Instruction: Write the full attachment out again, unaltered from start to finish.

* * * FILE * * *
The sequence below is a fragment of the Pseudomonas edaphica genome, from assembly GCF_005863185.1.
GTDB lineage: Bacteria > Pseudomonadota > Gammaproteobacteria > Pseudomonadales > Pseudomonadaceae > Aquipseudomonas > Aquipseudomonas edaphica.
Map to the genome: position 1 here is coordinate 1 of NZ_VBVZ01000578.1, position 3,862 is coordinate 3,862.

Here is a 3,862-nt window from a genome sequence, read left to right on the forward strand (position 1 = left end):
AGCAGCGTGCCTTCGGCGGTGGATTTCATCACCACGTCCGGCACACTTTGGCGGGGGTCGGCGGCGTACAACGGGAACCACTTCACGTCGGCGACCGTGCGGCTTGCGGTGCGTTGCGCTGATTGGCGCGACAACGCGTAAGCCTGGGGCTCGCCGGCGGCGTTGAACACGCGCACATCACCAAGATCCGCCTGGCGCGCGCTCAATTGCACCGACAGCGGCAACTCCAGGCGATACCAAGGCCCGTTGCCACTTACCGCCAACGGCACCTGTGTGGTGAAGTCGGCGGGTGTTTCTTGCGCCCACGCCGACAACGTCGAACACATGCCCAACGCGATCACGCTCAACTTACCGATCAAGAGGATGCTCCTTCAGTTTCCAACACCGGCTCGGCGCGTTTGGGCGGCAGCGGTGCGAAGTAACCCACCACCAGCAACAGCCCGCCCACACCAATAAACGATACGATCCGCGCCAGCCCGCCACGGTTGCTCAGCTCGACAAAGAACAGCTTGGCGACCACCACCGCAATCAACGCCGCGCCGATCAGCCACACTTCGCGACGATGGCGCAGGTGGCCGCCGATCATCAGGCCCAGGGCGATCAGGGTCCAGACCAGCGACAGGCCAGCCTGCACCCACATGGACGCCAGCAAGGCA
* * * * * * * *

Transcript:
The sequence below is a fragment of the Pseudomonas edaphica genome, from assembly GCF_005863185.1.
GTDB lineage: Bacteria > Pseudomonadota > Gammaproteobacteria > Pseudomonadales > Pseudomonadaceae > Aquipseudomonas > Aquipseudomonas edaphica.
Map to the genome: position 1 here is coordinate 1 of NZ_VBVZ01000578.1, position 3,862 is coordinate 3,862.

Here is a 3,862-nt window from a genome sequence, read left to right on the forward strand (position 1 = left end):
AGCAGCGTGCCTTCGGCGGTGGATTTCATCACCACGTCCGGCACACTTTGGCGGGGGTCGGCGGCGTACAACGGGAACCACTTCACGTCGGCGACCGTGCGGCTTGCGGTGCGTTGCGCTGATTGGCGCGACAACGCGTAAGCCTGGGGCTCGCCGGCGGCGTTGAACACGCGCACATCACCAAGATCCGCCTGGCGCGCGCTCAATTGCACCGACAGCGGCAACTCCAGGCGATACCAAGGCCCGTTGCCACTTACCGCCAACGGCACCTGTGTGGTGAAGTCGGCGGGTGTTTCTTGCGCCCACGCCGACAACGTCGAACACATGCCCAACGCGATCACGCTCAACTTACCGATCAAGAGGATGCTCCTTCAGTTTCCAACACCGGCTCGGCGCGTTTGGGCGGCAGCGGTGCGAAGTAACCCACCACCAGCAACAGCCCGCCCACACCAATAAACGATACGATCCGCGCCAGCCCGCCACGGTTGCTCAGCTCGACAAAGAACAGCTTGGCGACCACCACCGCAATCAACGCCGCGCCGATCAGCCACACTTCGCGACGATGGCGCAGGTGGCCGCCGATCATCAGGCCCAGGGCGATCAGGGTCCAGACCAGCGACAGGCCAGCCTGCACCCACATGGACGCCAGCAAGGCA